Wed, 31 Mar 2010 08:41:34 -0400During rehearsals for Keen Company's revival of "I Never Sang For My Father", Marsha Mason talks about the differences between playing in a Broadway house and a small Theatre Row venue. She also talks about her Broadway debut in "Cactus Flower" after countless auditions; her unique experience of appearing in the only plays written by two famed novelists, Norman Mailer and Kurt Vonnegut; appearing on a one-act double bill -- where the other play featured Al Pacino and John Cazale; how she found herself in San Francisco appearing at the American Conservatory Theatre in "Private Lives" -- directed by Francis Ford Coppola; her long-standing partnership with director Jack O'Brien, spanning from ACT's 1972 "You Can't Take It With You" to 2009's "Impressionism" on Broadway; how she met and married her husband, playwright Neil Simon, in only three weeks and why he only wrote movies, not plays, for her, even when "Chapter Two" was based on their life together; what prompted her to buy a farm in New Mexico 17 years ago; her extensive work with L.A. Theatre Works doing plays for radio in front of live audiences; and her efforts to duplicate elements of the British actor training tradition here in the U.S. Original air date - March 31, 2010.
Wed, 24 Mar 2010 09:14:45 -0400Jordan Roth, President of New York's Jujamcyn Theatres, discusses his ascension to the top spot running a quintet of Broadway houses, which makes him one of the handful of people who can decide what is (or isn't) a Broadway show. He talks about his lifelong love of theatre; how he grew to be dissatisfied with performing while still a student at Princeton; his wholly unplanned evolution into the producer of "The Donkey Show" and the freedom on that production to create new ways of putting on a theatrical production; his move into Broadway producing and how he worked to push beyond conventional boundaries with the revival of "The Rocky Horror Show"; the profound impact closing of "The Mambo Kings" out of town had on him; how he came to produce "A Catered Affair" and why he bridles at the show being considered a more conventional work than his previous efforts; and, six months in, how he's enjoying his new role, the difference between being "the producer" and "the house," and how he hopes to achieve artistic goals while operating the theatres. He also explains his new role moonlighting as a moderator for the 92nd Street Y's new "Broadway Talks" series and his role in creating Givenik.com, which merges ticket selling with philanthropy. Original air date - March 24, 2010.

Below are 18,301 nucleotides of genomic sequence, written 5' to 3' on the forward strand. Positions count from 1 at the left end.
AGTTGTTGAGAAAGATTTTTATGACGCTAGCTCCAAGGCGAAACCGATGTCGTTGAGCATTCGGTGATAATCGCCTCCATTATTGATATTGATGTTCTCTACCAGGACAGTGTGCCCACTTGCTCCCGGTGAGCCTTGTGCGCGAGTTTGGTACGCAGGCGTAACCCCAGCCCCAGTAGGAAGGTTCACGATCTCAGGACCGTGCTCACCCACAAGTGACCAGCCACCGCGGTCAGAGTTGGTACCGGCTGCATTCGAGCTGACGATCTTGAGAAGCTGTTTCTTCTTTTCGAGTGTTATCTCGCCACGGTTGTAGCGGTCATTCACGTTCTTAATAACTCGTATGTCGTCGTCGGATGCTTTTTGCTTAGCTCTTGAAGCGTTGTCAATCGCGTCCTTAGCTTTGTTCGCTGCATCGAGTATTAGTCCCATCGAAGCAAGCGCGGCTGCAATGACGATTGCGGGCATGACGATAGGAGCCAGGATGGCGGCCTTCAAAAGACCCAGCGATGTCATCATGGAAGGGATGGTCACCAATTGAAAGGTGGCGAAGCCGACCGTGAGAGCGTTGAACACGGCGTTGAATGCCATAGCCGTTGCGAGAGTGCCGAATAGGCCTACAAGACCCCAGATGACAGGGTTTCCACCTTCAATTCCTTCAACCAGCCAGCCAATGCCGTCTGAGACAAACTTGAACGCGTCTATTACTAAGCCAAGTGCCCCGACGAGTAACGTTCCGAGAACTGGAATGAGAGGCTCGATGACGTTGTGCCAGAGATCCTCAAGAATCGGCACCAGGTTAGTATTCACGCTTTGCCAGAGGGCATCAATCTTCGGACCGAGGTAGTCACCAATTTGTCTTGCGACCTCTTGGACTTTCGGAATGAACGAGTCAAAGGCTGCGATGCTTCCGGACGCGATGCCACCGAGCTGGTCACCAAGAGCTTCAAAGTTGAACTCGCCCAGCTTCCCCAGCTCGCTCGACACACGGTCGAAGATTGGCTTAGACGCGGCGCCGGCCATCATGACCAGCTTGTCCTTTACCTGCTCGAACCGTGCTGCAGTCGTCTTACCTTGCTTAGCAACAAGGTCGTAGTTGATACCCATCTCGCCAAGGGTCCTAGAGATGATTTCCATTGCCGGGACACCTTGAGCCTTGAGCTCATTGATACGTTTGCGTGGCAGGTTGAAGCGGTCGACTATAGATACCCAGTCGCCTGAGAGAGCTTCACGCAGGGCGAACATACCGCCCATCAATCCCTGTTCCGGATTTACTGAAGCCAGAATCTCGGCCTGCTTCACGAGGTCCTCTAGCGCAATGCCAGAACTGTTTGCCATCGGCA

Wed, 17 Mar 2010 08:18:55 -0400Jessica Hecht, now on Broadway as Eddie Carbone's long-suffering but cleared-eyed wife Beatrice in the Broadway revival of "A View From The Bridge", talks about her role in the play's tragic love triangle and why her preparation for this performance was so different than her usual practice. She also discusses how she began studying at Connecticut College, only to have the famed actor Morris Carnovsky send her off to New York to study at New York University; her earliest roles, including an appearance in "Hamlet" at Hartford Stage, near her hometown of Bloomfield CT, as a silent lady-in-waiting to Pamela Payton-Wright as Gertrude; her Broadway debut in "The Last Night of Ballyhoo" where, after being raised in an observant Jewish home, she appeared as part of a Southern family disconnected from their Jewish roots; how she handled portraying a character alternating between dawning love and heart-rending tragedy in the non-linear "Stop Kiss"; working on "After The Fall" at the Roundabout with Arthur Miller and her interaction with the legendary playwright; playing in Shakespeare's "Julius Caesar" with Denzel Washington -- and how that yielded the greatest entrance ovation she's ever experienced; the joy and pain of opening in "Brighton Beach Memoirs" but never being able to perform for an audience in the prematurely closed "Broadway Bound"; and why she's drawn back to the Williamstown Theatre Festival year after year. Original air date - March 17, 2010.